The US Environmental Protection Agency (EPA) recently proposed a significant addition to its Renewable Fuel Standards (RFS) program—the renewable electricity RIN (eRIN). The eRIN is a new kind of renewable identification number (RIN) obligated parties could obtain to meet their renewable volume obligations and comply with the RFS program.

Under the current RFS program, obligated parties must blend renewable fuels into transportation fuel or obtain RINs to achieve compliance. Renewable fuels eligible for RIN generation include cellulosic biofuel, biomass-based diesel, advanced biofuel, and non-advanced/conventional biofuels. RINs are generated when a producer makes an eligible biofuel and may be traded between parties depending on compliance needs.   

The eRIN proposal adds a new RIN to the menu of eligible renewable fuels, but the generation pathway for eRINs would be notably different from traditional biofuels. In short, EPA’s proposal provides that electric vehicle manufacturers (identified as OEMs in the proposed rule) would generate eRINs based on their electric vehicle fleets. OEMs would quantify the renewable electricity used by their electric vehicle fleets (new and existing electric vehicles). OEMS would then contract with renewable electricity generators to purchase the amount of renewable electricity needed to power their fleet, which would result in the generation of eRINS. Notably, only OEMs would be eligible to generate eRINs.

EPA recognizes in the proposal that a variety of parties may be involved in the eRIN generation and disposition chain including biogas producers, biogas distributors, the renewable electricity generator, and OEMs among others. Based on the variety of parties involved, EPA considered various options for structuring the eRINS program. Ultimately, however, EPA concluded that regulation of just three core parties—OEMs, renewable electricity producers, and biogas generators—is needed to ensure that the eRIN program results in the production of renewable electricity from biogas and used as transportation fuel in a manner consistent with the Clean Air Act.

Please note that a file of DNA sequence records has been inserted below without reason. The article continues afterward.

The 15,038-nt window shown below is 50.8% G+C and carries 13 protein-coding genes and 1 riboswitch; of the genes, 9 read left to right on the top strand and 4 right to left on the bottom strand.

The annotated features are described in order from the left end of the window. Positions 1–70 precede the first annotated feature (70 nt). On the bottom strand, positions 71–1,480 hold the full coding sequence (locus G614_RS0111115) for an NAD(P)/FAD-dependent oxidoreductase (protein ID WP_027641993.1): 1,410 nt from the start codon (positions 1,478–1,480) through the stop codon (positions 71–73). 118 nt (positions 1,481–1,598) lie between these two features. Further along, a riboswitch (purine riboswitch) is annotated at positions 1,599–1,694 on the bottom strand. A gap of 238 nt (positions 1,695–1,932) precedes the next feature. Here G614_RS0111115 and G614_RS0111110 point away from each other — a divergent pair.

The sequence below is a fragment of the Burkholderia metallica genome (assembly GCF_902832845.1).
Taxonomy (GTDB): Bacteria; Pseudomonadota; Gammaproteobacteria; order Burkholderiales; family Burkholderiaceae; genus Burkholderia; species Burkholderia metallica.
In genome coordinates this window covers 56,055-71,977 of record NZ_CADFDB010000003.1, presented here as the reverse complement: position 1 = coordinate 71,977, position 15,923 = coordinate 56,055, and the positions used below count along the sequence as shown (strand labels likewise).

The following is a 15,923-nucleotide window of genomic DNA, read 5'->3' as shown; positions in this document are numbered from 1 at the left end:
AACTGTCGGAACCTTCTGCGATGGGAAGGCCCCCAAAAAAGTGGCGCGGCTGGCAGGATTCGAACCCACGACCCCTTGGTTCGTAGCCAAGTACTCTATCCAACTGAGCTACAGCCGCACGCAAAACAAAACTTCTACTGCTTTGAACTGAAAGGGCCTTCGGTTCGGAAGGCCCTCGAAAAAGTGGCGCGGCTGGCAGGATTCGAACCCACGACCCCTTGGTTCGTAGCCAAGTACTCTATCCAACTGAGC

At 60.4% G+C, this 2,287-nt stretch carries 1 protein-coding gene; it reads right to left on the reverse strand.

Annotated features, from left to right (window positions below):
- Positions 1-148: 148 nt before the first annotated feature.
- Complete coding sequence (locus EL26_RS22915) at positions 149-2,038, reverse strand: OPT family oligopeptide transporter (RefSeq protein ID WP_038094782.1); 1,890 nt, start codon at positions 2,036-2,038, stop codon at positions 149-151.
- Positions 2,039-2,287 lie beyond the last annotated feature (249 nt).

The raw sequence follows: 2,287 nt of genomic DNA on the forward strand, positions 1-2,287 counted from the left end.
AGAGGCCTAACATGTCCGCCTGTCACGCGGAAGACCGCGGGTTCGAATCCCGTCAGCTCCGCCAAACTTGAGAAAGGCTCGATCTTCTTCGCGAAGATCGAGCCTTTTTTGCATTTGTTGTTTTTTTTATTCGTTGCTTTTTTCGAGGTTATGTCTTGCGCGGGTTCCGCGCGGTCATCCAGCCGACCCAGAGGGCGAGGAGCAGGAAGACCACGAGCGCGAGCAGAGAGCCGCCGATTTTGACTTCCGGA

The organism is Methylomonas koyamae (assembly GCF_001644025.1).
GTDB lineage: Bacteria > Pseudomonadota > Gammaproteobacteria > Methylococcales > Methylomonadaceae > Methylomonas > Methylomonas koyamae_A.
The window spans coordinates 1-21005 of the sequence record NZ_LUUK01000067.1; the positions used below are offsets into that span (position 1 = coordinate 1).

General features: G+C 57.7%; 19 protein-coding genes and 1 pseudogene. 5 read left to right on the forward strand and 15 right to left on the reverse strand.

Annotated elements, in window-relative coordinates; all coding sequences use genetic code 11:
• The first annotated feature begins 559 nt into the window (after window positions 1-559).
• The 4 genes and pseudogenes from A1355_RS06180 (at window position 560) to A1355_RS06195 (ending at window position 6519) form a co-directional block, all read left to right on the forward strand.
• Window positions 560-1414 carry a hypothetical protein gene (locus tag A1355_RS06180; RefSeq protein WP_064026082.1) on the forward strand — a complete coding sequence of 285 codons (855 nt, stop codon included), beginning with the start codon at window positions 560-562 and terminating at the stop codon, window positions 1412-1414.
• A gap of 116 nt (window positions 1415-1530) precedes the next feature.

This arrangement leaves the other parties involved in the eRIN generation and disposition chain outside the scope of regulation. While such parties are not eligible to generate eRINs under EPAs proposal, there are still opportunities for a windfall. For example, electricity generators contracting OEMs must produce renewable electricity from qualifying biogas (i.e. biogas made from renewable biomass under an EPA-approved pathway). As a result, the eRIN proposal may result in greater demand for qualifying biogas and may result in new business opportunities for generators of qualifying biogas and their business partners, including third-party aggregators. The applicability of the proposed regulation with regard to these business opportunities is complex and in some cases unclear even if the regulations are finalized as proposed.

We note that EPA’s eRIN proposal is not yet final. Although eRIN generation is set to begin January 1, 2024, the eRIN program may look markedly different from EPA’s current proposal based on EPA’s solicitation for feedback. Interested parties should therefore continue to closely track developments with this rulemaking and consult with counsel regarding the likely form of the final regulations.